The Mullin Museum in Oxnard, CA is producing a number of “virtual videos” showing their extensive collection of vintage french cars. In this one, Docents Rick Eberst and David Buchko take you on an 18-minute tour of a marvelous automotive achievement — the 1935 Voisin Type C25 Aerodyne.

Gabriel B. Voisin was an aviation pioneer and manufacturer who in 1919 started producing cars using Knight-type sleeve valve engines at Issy-les-Moulineaux, an industrial suburb to the southwest of Paris. Former student of the Fine Arts School of Lyon and an enthusiast for all things mechanical since his childhood, Voisin’s uncompromisingly individual designs made extensive use of light alloys, especially aluminum.

One of the company’s most striking early designs was the Voisin Laboratoire Grand Prix car of 1923; one of the first cars ever to use monocoque chassis construction, and utilizing small radiator-mounted propeller to drive the cooling pump. (The Mullin Museum has a replica of this car that hopefully they profile in a future video.)

The characteristic Voisin style of ‘rational’ coachwork Gabriel Voisin developed in conjunction with his collaborator André Noel. Noel prioritized lightness, central weight distribution, capacious luggage boxes and distinctively angular lines. The 1930s models with their underslung chassis were strikingly low.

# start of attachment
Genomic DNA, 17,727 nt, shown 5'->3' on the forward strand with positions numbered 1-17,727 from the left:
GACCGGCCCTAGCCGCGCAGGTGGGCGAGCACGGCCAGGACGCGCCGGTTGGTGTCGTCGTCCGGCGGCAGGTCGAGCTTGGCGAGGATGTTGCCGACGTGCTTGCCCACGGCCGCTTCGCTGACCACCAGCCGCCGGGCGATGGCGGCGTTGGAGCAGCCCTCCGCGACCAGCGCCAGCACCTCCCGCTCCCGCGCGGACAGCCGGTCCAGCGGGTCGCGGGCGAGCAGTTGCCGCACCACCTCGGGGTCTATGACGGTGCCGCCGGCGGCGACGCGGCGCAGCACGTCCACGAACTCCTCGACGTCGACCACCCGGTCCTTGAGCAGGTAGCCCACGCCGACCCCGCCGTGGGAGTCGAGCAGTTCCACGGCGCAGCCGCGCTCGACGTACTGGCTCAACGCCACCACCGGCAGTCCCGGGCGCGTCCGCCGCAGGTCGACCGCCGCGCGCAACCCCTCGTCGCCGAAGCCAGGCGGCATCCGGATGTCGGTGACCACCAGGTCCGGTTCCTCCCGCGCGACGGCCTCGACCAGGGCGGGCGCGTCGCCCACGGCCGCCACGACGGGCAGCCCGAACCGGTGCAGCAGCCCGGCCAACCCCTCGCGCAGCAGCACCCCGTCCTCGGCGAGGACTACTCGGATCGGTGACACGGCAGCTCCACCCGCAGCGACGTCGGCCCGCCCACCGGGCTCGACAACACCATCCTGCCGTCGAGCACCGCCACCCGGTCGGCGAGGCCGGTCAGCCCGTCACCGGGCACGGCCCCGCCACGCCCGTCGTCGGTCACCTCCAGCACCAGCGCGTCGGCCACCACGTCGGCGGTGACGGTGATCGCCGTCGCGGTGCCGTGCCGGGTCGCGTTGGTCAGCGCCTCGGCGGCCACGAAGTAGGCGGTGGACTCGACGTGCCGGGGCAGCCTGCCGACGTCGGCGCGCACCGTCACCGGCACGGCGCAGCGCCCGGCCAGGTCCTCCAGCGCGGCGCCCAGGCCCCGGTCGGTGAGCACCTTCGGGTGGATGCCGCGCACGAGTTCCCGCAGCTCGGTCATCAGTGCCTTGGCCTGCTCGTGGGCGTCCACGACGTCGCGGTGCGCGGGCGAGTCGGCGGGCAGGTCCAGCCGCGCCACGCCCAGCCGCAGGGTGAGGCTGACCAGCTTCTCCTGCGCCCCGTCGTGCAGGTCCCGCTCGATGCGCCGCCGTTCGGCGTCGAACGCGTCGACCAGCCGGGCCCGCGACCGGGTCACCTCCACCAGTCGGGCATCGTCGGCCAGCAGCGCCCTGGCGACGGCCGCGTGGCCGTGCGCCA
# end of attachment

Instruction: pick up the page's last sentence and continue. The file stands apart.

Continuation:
Voison’s relation to Citroën is cemented through a young creative engineer named André Lefèbvre. In the early 1930s, Gabriel Voisin could not pay all of his draftsmen any more and André Lefèbvre quit and was recommended by Gabriel to Louis Renault. Lefèbvre soon discovered that he did not want to work for Renault as Louis was not receptive to the innovative ideas that Lefèbvre brought forth.

André Citroën, who needed someone to tackle the advanced engineering requirements of the Traction Avant, heard about André Lefèbvre’s discontent at Renault and poached him away, giving Lefèbvre the free rein he desired to apply his expertise at Citroën. Lefèbvre did so for the balance of his career, and is credited with four particularly significant car projects: the Traction Avant, the 2CV, the H-Van and the DS.

Enjoy the tour:

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